What followed was something Lifflander could never have predicted. He was a mechanic at the embassy, then an inspector of Soviet missile sights, and then a suspected American agent followed at every turn by the KGB. Lifflander found himself living in a world which very much resembled his childhood dream -- but he was never a spy.

Karen Brown / NEPR

In the fall of 2013, Mark Schand walked out of court in Springfield, Massachusetts a free man, after 27 years in prison for a murder he said he did not commit.

The president of the Springfield, Massachusetts City Council isn’t giving up on getting a popular vote on MGM’s controversial casino redesign.

City Council President Mike Fenton said he’ll appeal to the Massachusetts Gaming Commission to order a binding voter referendum on the proposed new design for the Springfield casino.

Fenton said MGM’s plan to eliminate a 25-story hotel from the project substantially changes the host community agreement Springfield voters approved two years ago.

Ryan Caron King / WNPR

Last March, Onyeka Obiocha of Happiness Lab at the Grove coffee shop in New Haven stepped outside to find his car had been towed.

When he finally got it back and was driving home to Hartford, the car blew a head gasket. The repair bill was prohibitive, so Obiocha said goodbye to owning a car.

Elipongo / Creative Commons

Connecticut is "The Land of Steady Habits," which is why our state budget remains in a state of permanent crisis. Recently, Governor Dan Malloy made emergency cuts to the budget and targeted hospital funding and social services. He was on Where We Live this week and defended his actions and drew more criticism from the hospital community.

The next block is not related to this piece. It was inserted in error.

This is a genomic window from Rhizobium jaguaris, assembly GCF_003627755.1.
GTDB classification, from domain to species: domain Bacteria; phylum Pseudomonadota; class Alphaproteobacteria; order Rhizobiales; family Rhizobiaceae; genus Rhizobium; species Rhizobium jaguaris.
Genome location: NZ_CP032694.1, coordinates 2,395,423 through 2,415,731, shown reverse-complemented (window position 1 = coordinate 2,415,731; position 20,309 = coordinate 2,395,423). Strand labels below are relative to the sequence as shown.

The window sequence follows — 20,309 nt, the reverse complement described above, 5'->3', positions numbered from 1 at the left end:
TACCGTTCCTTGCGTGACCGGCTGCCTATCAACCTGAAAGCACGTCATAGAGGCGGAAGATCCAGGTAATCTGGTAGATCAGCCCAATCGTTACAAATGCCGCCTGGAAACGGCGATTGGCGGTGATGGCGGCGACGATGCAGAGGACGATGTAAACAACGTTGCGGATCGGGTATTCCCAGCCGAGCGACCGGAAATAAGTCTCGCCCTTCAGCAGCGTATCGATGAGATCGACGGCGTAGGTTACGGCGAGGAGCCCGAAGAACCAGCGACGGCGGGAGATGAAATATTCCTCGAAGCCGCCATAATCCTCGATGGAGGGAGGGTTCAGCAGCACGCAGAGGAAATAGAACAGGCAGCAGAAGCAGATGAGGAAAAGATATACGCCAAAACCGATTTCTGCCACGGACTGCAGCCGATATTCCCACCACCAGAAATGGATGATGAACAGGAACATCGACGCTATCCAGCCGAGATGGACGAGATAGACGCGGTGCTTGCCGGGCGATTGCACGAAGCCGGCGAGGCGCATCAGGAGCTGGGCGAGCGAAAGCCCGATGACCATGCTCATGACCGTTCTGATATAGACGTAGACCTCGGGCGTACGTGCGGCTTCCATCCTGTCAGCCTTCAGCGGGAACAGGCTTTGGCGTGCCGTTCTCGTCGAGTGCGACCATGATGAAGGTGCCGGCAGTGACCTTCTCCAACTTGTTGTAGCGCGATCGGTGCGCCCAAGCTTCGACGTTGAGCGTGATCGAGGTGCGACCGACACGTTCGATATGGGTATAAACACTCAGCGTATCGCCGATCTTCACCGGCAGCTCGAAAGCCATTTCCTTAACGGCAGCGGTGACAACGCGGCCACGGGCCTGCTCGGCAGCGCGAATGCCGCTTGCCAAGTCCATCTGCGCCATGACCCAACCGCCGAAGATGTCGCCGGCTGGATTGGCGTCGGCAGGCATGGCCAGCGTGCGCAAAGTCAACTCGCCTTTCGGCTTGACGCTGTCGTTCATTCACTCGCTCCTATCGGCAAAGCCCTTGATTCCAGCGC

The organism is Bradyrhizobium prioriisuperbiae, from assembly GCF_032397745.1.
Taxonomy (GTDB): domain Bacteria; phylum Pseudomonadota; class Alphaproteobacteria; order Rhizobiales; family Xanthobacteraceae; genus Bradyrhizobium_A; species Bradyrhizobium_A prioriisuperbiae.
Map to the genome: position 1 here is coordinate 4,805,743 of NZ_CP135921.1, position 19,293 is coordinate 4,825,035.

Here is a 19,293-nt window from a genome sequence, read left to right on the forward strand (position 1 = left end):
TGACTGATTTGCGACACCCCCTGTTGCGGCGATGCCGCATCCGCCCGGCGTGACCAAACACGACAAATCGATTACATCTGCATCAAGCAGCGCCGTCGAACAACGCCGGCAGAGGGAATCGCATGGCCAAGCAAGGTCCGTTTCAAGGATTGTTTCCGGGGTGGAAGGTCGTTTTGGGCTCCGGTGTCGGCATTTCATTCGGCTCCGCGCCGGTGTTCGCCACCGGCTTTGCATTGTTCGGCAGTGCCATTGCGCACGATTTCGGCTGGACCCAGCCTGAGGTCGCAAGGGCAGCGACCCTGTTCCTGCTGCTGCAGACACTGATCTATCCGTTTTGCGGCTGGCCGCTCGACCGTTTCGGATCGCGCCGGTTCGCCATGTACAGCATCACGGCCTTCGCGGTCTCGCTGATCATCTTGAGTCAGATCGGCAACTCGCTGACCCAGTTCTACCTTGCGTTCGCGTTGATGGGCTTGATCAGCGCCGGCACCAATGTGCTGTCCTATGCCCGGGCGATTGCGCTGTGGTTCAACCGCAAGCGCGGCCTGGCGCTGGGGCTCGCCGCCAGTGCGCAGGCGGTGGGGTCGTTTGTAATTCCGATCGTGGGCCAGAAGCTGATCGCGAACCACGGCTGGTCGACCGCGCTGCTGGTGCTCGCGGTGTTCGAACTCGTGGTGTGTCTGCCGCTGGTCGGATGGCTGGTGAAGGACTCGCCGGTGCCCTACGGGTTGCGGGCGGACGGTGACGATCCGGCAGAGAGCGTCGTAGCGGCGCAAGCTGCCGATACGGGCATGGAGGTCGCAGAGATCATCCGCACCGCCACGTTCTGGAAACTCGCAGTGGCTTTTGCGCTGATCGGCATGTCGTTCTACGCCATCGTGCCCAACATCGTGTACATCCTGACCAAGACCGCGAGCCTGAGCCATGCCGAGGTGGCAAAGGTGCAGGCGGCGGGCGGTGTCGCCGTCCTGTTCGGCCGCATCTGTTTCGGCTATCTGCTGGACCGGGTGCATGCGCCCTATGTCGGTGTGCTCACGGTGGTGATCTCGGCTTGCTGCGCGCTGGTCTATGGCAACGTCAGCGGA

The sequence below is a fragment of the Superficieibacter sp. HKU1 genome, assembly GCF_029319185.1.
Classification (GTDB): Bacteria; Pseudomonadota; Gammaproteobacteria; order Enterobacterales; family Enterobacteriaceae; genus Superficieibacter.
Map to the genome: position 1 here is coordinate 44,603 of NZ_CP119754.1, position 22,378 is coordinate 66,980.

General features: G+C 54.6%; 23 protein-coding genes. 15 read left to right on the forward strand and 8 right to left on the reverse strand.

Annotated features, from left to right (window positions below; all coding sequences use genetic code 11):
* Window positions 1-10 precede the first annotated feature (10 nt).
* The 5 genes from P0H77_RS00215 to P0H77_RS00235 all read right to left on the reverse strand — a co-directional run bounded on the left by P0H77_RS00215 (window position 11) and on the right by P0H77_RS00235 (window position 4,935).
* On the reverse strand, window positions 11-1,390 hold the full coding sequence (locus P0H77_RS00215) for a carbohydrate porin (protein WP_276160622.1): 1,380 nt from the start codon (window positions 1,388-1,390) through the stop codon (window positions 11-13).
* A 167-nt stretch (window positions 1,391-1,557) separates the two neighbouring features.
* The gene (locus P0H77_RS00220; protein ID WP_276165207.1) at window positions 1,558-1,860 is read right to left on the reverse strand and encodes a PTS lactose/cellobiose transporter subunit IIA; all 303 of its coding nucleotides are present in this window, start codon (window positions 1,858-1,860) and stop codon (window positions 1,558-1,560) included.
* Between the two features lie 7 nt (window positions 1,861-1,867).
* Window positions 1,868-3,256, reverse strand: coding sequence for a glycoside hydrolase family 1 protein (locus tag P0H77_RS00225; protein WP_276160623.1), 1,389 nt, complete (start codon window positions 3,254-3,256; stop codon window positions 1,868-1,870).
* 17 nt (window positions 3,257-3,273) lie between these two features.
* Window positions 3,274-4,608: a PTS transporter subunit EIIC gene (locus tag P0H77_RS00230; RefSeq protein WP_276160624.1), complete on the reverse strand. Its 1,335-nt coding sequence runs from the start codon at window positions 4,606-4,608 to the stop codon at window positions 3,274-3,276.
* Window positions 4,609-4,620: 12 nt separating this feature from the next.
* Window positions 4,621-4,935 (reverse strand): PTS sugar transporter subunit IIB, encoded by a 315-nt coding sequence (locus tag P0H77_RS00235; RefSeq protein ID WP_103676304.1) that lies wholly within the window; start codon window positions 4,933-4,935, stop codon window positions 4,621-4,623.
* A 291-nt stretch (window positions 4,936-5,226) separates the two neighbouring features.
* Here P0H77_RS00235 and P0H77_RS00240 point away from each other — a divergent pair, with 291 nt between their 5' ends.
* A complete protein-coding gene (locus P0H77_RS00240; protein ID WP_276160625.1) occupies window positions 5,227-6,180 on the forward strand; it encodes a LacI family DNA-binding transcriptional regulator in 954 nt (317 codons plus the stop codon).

Jeff Cohen / WNPR

A lawyer for embattled Hartford insurance executive Earl O'Garro said the federal indictment against him should be dismissed because extensive publicity denied him his right to an unbiased grand jury. But federal prosecutors argued the claim has no merit.

Chion Wolf / WNPR

Governor Dannel Malloy has not ruled out making savings in labor costs to help balance the state’s budget. Speaking on WNPR’s Where We Live, the governor said his administration will look for realism in upcoming negotiations with state labor unions.

Emily Stanchfield / Creative Commons

Our weekly Monday afternoon "Scramble" continues the conversation arising from last week’s school shooting in Oregon. As the number of mass shootings continues to rise, the nationwide discussion has reached a stalemate. Is there a different, more effective way to talk about guns? 

"We, the trade ministers ... are pleased to announce that we have successfully concluded the Trans-Pacific Partnership negotiation," U.S. Trade Representative Michael Froman announced Monday morning, to a loud round of applause.

Chion Wolf / WNPR

Governor Dannel Malloy is less than a year into his second term in office and it doesn’t look like it will be any easier than the first term.

The budget remains in a state of permanent fiscal crisis, forcing a $100 million cut to the budget, just months into a new fiscal year. Those cuts, especially the ones hitting social services and hospitals, have been criticized by Republicans and Democrats alike, and there are calls from editorial boards for a special session to reinstate some of the funding and find new ways to plug budget holes. 

North Korea has returned a New York University student and South Korean national who had been detained in Pyongyang since April.

21-year-old Joo Won-moon was in North Korean custody after he crossed the border from China into North Korea, hoping to help strengthen ties between the two Koreas.